More than one-third of women with epilepsy have a catamenial seizure pattern, in which seizures fluctuate with the menstrual cycle. Catamenial seizures are due, in part, to effects of estradiol and progesterone on the neural circuitry that supports seizures, such as in the hippocampus.
Our research aims to understand how estradiol's effects on synapses in the hippocampus contribute to altered seizure patterns, with the goal of identifying targets for novel anti-seizure therapies. Preliminary studies point to regulation of presynaptic release at inhibitory synapses in the hippocampus as an important mode of estradiol action that has a profound impact on hippocampus-dependent seizures. We find that twenty-four hours of estradiol treatment has two simultaneous and opposing effects on seizures: it increases seizure susceptibility, and at the same time, decreases seizure severity. The estradiol-induced increase in seizure susceptibility appears to be related to suppression of GABA release from inhibitory synapses, whereas the decrease in seizure severity is due to enhanced release of the anti-convulsant neuropeptide, neuropeptide Y. Furthermore, we find that clusters of small vesicles and some large dense core vesicles in inhibitory presynaptic boutons are immunoreactive for estrogen receptors. This suggests that estradiol exerts its effects on release of GABA and neuropeptide Y by acting at the level of presynaptic boutons, possibly directly on vesicles themselves. In support of direct action on inhibitory synapses, we also have discovered that estradiol can acutely, i.e., within minutes, suppress inhibitory synaptic transmission in the hippocampus. Together, these studies suggest novel presynaptic mechanisms by which estradiol influences hippocampal physiology and hippocampus-dependent seizures. We will use a combination of whole-cell voltage clamp recording in brain slices from rats and mice, light and electron microscopic studies of synapses and vesicles, cell fractionation and immunoisolation of vesicles, and behavioral analyses of seizures to investigate how estradiol regulation of inhibitory synapses in the hippocampus influences seizure patterns. Our studies will be divided into 3 specific aims to investigate: 1) estradiol suppression of GABAergic synaptic inhibition;2) estradiol facilitation of neuropeptide Y release;and 3) how estradiol's effects on GABA and neuropeptide Y release influence seizure susceptibility and/or severity, both acutely and on a longer time scale.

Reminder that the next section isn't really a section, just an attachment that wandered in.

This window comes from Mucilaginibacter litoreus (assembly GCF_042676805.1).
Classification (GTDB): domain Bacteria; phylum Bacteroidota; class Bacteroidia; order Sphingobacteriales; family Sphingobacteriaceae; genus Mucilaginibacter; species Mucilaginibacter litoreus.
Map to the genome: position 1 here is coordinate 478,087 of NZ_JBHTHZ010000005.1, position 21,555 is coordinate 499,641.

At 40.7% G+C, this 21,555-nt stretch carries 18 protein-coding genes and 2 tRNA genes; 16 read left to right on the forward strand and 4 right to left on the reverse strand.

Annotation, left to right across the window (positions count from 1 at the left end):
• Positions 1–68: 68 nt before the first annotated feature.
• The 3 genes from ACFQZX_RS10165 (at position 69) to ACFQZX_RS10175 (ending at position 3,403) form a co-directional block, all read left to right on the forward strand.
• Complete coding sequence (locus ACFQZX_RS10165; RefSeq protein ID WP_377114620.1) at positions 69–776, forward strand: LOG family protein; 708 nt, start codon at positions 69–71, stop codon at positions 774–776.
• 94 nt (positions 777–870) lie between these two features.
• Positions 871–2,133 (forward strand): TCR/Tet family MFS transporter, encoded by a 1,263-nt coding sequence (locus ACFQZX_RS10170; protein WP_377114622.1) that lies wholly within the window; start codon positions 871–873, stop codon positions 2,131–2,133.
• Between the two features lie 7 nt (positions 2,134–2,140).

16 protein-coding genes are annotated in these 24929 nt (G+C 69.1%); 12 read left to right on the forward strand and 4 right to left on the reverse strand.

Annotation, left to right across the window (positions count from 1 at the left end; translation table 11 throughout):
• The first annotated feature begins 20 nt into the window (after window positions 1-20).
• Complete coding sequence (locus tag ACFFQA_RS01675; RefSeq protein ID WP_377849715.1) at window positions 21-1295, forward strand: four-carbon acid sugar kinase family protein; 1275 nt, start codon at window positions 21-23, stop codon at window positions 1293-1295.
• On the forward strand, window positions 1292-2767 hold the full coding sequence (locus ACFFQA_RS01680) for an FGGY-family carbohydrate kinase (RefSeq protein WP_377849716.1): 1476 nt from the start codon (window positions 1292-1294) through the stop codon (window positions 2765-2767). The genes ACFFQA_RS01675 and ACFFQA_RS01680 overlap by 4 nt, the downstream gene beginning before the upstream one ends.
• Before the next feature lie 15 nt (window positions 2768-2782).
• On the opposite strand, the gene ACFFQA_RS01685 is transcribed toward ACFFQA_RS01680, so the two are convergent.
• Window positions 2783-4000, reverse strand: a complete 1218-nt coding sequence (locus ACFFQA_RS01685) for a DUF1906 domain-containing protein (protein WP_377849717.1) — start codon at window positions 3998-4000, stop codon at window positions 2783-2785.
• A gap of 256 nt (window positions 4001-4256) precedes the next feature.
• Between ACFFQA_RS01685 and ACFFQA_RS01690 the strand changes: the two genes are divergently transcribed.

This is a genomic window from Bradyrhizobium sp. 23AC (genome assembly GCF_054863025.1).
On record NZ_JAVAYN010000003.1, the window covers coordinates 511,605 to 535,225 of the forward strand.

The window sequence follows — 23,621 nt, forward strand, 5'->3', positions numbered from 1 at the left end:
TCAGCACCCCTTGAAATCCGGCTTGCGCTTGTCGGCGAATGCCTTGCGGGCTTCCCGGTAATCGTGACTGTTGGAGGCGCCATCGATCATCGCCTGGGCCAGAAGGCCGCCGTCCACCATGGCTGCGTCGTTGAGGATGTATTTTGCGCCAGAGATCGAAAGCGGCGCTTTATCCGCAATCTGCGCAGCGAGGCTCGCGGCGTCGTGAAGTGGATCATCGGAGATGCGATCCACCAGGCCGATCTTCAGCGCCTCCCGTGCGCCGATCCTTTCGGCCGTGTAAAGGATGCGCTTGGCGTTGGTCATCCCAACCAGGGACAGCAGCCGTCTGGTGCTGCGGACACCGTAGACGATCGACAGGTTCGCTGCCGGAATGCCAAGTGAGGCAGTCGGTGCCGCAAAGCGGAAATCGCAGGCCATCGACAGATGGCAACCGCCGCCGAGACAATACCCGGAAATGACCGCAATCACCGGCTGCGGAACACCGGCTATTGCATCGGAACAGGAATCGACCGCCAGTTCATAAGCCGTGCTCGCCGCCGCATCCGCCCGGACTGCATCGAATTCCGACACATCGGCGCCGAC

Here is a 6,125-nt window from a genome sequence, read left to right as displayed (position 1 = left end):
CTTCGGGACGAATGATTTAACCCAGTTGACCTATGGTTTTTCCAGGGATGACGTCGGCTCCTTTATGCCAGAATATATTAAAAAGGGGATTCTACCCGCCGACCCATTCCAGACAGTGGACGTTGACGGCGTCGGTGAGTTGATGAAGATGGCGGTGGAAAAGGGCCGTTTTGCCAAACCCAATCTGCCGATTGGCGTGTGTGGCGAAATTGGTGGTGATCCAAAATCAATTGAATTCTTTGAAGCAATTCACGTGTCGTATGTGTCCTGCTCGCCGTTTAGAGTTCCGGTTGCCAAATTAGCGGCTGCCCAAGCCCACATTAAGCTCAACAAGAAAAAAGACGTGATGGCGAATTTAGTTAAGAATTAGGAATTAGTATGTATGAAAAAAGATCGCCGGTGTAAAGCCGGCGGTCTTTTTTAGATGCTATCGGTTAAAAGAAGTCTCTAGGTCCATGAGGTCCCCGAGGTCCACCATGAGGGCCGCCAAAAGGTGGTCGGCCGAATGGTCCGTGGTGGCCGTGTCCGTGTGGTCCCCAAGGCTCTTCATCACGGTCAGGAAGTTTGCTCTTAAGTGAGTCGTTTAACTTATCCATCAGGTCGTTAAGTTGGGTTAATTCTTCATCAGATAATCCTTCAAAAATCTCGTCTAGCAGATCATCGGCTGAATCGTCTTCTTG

The proposed research will investigate novel mechanisms by which the hormone, estrogen, regulates the release of neurotransmitters and neuropeptides at synapses in the hippocampus, a key brain region in epilepsy. Understanding the mechanisms by which estrogen influences hippocampal synaptic function is important to identify cellular and molecular targets for novel anti-seizure therapies.
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